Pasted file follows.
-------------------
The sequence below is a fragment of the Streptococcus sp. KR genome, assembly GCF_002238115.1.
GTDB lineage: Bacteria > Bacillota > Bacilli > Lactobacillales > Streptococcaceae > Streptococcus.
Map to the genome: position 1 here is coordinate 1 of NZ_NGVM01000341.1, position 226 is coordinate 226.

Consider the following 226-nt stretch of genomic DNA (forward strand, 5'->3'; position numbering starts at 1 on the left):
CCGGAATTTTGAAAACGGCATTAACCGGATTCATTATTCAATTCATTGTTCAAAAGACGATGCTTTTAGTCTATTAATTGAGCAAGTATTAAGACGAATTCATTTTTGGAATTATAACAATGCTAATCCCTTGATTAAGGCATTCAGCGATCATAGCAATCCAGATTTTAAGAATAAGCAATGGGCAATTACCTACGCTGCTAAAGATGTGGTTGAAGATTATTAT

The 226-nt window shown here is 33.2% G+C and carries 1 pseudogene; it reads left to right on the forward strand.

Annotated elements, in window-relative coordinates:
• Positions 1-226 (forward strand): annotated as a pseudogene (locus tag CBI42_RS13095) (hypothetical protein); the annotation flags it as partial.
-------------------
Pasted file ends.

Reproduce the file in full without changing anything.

The sequence below is a fragment of the Streptococcus sp. KR genome, assembly GCF_002238115.1.
GTDB lineage: Bacteria > Bacillota > Bacilli > Lactobacillales > Streptococcaceae > Streptococcus.
Map to the genome: position 1 here is coordinate 1 of NZ_NGVM01000341.1, position 226 is coordinate 226.

Consider the following 226-nt stretch of genomic DNA (forward strand, 5'->3'; position numbering starts at 1 on the left):
CCGGAATTTTGAAAACGGCATTAACCGGATTCATTATTCAATTCATTGTTCAAAAGACGATGCTTTTAGTCTATTAATTGAGCAAGTATTAAGACGAATTCATTTTTGGAATTATAACAATGCTAATCCCTTGATTAAGGCATTCAGCGATCATAGCAATCCAGATTTTAAGAATAAGCAATGGGCAATTACCTACGCTGCTAAAGATGTGGTTGAAGATTATTAT

The 226-nt window shown here is 33.2% G+C and carries 1 pseudogene; it reads left to right on the forward strand.

Annotated elements, in window-relative coordinates:
• Positions 1-226 (forward strand): annotated as a pseudogene (locus tag CBI42_RS13095) (hypothetical protein); the annotation flags it as partial.